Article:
MAMA VOICE, BRITTNY RAY CROWELL
you see, we all start out as haints. wispy
shadowy, vapory things—that part comes first.
when you think of them there, wading the ribs of the earth—
you have to think of yourself there, too
no matter that you’re above and they’re below.
it’s the same—like an hourglass—you’re trickling
down and they’re receiving.
it's all divisible, like silt from bone,
bone weakens, weathers, frets
down like a stick of chalk until it's carried off into clouds,
coats your hands like a silky thing you can’t pick up—
transfers off to all you touch, those you pine for—
and those you loathe. you have to believe
it’s happening to you even now,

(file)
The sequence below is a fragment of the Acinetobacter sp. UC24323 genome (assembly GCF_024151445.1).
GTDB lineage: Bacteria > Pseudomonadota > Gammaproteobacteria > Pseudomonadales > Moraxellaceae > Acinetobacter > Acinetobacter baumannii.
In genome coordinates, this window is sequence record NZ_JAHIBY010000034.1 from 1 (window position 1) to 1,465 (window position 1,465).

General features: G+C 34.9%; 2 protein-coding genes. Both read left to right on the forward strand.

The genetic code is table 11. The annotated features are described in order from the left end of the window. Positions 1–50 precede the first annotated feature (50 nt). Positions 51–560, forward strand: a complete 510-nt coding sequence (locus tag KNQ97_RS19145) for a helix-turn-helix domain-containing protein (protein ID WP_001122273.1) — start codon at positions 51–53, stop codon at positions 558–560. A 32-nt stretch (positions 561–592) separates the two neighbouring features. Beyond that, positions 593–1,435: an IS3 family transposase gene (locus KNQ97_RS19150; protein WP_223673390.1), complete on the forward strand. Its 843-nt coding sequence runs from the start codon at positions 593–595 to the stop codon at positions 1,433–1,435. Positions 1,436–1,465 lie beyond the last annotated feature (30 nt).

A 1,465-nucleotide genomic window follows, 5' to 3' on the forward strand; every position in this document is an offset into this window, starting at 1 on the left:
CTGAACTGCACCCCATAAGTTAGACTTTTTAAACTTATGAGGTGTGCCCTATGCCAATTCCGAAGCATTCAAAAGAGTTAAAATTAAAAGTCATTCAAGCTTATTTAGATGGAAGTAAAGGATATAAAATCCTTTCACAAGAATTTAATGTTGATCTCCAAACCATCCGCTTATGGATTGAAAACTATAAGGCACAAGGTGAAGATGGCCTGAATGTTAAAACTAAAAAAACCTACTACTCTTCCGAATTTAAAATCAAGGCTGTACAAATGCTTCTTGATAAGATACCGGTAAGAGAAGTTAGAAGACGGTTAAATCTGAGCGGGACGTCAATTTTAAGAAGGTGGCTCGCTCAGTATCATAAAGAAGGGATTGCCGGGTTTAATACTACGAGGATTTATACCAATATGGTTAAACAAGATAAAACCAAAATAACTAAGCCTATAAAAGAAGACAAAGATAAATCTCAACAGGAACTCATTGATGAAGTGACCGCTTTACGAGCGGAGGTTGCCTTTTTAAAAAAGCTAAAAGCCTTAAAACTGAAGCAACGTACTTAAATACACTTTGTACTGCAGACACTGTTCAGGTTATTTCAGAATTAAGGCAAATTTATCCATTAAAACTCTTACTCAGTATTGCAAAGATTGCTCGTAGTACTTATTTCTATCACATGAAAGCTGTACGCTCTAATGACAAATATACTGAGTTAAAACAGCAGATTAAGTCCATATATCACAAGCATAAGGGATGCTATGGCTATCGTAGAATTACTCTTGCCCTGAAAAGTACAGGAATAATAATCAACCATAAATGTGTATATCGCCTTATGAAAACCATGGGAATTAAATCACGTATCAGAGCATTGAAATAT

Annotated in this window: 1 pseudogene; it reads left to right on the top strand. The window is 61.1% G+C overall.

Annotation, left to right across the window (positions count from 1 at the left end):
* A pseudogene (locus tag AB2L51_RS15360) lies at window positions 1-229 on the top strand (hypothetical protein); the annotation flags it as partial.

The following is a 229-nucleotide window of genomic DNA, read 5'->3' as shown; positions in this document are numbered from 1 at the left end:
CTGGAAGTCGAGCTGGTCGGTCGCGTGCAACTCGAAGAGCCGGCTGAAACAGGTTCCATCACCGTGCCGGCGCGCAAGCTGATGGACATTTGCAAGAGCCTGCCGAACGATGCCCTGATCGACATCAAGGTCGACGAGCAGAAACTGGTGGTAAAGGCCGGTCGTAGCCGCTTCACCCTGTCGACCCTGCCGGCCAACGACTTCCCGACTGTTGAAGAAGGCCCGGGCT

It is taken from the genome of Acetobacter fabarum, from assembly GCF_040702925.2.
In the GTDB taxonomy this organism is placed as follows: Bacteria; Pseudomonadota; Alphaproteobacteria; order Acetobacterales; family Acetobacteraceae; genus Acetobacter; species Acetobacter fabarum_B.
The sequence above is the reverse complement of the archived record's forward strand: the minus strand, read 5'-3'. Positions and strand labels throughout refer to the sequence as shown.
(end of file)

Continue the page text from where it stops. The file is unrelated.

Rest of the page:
in this very place you call home
Brittny Ray Crowell is a poet and artist. A native of Texarkana, TX, she earned a BA in English from Spelman College and an MA in English from Texas A&M-Texarkana. Recently, she won the Donald Barthelme Prize in Poetry and the Lucy Terry Prince Prize, judged by Major Jackson. A Best of the Net nominee, her poems and art have been published or are forthcoming in Frontier, The West Review, Mount Island, Aunt Chloe, Glass Poetry, Cosmonauts Avenue, and the anthology Black Lives Have Always Mattered. Currently, she is a composition instructor and a PhD candidate in Creative Writing and Literature at the University of Houston.